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Population level metabolic rates are by definition the sum of the individual metabolic rates within a population.
Several studies have used estimates of individual metabolic rates to scale up metabolic activity of individuals to populations
or whole communities. However, for aquatic single-celled organisms, individual metabolic rate is related to percapita
resource availability, and accounting for this fact is essential for obtaining accurate estimates of population- or
community-level metabolism. We frame the problem with a simple model of resource division that predicts per capita
metabolic rate should decline with increasing density. We allow the magnitude of density-dependence to be adjusted by
intraspecific competition, from perfectly dependent to completely independent of density. Our results demonstrate that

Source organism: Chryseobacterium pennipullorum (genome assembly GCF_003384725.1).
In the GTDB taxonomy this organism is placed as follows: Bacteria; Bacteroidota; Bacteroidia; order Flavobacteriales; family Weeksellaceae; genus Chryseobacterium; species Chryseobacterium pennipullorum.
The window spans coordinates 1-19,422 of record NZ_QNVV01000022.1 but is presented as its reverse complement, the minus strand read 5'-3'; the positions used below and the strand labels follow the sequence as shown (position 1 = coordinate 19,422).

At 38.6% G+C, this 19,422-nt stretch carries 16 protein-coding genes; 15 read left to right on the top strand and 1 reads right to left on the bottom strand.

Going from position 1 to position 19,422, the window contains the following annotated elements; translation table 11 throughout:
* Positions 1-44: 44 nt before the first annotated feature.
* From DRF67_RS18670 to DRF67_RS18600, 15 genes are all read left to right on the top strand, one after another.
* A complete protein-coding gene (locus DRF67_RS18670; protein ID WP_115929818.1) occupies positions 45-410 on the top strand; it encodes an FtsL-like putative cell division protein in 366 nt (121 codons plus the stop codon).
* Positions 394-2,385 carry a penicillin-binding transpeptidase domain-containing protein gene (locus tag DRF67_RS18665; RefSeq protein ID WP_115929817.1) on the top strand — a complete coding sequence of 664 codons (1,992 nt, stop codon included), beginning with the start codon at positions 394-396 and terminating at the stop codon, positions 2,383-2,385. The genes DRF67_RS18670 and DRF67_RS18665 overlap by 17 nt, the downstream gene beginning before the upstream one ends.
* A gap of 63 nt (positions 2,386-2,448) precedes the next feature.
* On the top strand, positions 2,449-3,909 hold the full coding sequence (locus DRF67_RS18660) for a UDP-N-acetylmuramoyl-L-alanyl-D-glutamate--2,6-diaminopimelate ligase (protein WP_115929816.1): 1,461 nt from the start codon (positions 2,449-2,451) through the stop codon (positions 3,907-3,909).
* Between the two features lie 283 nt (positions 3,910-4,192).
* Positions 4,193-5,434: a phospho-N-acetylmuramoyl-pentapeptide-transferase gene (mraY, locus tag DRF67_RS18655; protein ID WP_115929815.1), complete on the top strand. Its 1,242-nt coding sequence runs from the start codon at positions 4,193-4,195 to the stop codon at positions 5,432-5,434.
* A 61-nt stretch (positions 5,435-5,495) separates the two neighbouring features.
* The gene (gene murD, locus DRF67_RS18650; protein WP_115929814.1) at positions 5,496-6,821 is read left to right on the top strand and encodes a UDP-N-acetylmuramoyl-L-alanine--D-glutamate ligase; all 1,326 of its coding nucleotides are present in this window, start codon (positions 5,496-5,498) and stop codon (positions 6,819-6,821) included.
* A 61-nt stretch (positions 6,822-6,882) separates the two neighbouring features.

per-capita metabolic rate of single-celled eukaryotes is indeed inversely related to density via the per-capita availability of
resources, and this has a significant effect on population-level metabolic rates. Suppression of individual metabolic rate
occurred up to an order of magnitude, and although this magnitude of suppression has been seen in starved protists, our
results indicate that a broad continuum of density-dependence governs the resource-dependent variability in metabolic
rates for these organisms. The species we used cover a range of resource acquisition modes and phylogenies, suggesting
that density-dependence of metabolic rate may be widespread in aquatic unicells.